Paull makes Hip Hop comeback with motivational Caff collaboration
Monkseaton’s Paull was the first Newcastle emcee to catch my ear back when I initially gave regional rappers a chance, so it was a disappointment when I heard that he was putting his rapping dreams to the side, and focusing on creating indie-rock instead. So it’s with delight that I discovered the emcee would be making a comeback this week, and it came in the form of the Caff assisted Motivation.
The Hek-Tik records duo are undeniably two of the most talented prospects coming from either side of the Tyne, and it’s always good to see some friendly competition on the track for listeners to engage the eternal debate of “who killed it” that echoes throughout Hip Hop culture. While I’d have liked the trading of bars in this collaboration so that the pair could push one another to their lyrical best, it’s also refreshing to hear something emotionally resonant and inspiring from the North East scene.
While Paull contributes a verse that typifies both what he thrives at, and what he has failed to master – the nods to prioritising a listen to Eminem over school work, is something many a millennial will relate to, and makes for a welcome return from the Geordie bar-smith. It’s his ability to articulate stories with a raw honesty, leaving his life story in his music that marks Paull as one of the North East’s premier artists, and allows us to excuse his pitfall when it comes to rhyming. For one reason or another, Paull’s music has always faced the issue of ending lines with almost-rhymes. At best it’s lazy, and at worst it’s off-putting and detrimental to a songwriter that has all other aspects of his pen game mastered. In an era in where people like Crooked I who can rhyme a dozen syllables in adjacent lines, it’s simply not good enough for Paull to not rhyme at least monosyllabically in each bar. It’s a waste of the talent he has elsewhere.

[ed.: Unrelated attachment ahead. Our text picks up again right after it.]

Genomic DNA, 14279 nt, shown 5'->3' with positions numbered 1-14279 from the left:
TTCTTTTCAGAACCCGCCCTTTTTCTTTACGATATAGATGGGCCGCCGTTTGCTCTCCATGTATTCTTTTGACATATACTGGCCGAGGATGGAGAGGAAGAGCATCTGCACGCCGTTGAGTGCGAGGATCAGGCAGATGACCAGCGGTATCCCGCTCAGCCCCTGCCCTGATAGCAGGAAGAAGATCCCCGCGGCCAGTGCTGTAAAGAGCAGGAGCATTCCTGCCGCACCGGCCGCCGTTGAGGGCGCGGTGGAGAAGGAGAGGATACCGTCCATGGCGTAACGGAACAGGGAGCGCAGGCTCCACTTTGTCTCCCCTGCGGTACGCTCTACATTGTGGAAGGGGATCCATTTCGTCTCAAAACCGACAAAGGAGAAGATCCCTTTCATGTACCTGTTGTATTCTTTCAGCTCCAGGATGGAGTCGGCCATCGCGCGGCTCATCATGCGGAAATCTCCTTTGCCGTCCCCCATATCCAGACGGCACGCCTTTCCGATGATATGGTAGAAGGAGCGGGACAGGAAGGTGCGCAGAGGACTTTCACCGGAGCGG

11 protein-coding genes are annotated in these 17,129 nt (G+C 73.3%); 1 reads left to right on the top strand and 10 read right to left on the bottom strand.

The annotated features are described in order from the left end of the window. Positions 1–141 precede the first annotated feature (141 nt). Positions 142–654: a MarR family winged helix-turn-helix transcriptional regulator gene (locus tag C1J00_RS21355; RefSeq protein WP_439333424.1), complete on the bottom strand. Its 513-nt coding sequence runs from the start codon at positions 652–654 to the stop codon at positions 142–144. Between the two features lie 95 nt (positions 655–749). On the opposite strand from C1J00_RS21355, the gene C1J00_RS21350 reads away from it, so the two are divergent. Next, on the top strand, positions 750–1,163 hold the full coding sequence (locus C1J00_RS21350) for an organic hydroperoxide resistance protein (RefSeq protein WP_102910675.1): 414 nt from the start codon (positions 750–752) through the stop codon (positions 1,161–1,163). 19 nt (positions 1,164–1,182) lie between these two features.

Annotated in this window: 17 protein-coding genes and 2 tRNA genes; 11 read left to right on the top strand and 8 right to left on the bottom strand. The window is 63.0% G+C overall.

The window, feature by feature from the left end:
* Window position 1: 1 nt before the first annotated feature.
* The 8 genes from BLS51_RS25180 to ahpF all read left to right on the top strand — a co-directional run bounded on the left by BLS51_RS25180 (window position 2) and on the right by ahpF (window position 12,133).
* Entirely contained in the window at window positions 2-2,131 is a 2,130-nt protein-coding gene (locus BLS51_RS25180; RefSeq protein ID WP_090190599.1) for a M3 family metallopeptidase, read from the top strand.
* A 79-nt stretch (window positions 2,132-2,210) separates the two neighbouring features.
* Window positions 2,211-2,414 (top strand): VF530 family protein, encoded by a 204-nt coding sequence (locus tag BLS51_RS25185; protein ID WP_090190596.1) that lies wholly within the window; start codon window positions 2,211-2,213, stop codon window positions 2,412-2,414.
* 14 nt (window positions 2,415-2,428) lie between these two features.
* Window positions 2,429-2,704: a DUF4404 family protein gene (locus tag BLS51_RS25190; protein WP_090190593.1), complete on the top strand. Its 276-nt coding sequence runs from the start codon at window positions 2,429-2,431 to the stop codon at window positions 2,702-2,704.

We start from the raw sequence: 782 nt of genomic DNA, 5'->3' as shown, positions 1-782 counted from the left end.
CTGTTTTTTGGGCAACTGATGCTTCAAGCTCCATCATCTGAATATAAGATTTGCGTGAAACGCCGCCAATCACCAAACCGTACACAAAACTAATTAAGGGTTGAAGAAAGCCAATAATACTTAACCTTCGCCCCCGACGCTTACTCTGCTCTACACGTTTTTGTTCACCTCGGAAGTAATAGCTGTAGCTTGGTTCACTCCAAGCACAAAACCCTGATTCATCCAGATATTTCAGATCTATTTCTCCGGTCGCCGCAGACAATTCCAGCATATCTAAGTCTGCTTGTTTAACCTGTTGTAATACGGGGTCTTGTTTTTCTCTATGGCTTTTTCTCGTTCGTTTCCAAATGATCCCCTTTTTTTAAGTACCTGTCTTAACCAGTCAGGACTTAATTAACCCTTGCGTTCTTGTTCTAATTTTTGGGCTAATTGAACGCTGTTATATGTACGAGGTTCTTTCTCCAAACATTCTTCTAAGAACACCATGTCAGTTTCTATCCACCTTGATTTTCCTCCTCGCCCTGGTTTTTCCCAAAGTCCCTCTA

As for Caff, he fails to recapture the magic of his verse when collaborating with Yoshi Riot for Energy, but that’s probably more because of preference on the paralleling styles than the actual quality. Once again, Jarrow’s top-tier talent brings a brilliant bar-game, despite his own autobiographical description of insecurity and loneliness while dreaming of stardom. At times, the switch up in flow is jarring to the impact of the lyrics, but what would a Caff verse be without a momentary change of pace? I just wish that he would learn when to use it, and then his versatile flexing would be all the more impressive for it.
Overall, the record is a welcome return for Paull and a continuation of Caff’s rise to becoming the North East’s Hip Hop kingpin. They’ve both dropped better verses, but they’ve done worse too and it’s good to see them working together, again. If I were to wish for two solo emcee’s to join forces and release a collaborative EP, it’d be these two – and despite the flaws in Motivation, it’s easy to see why.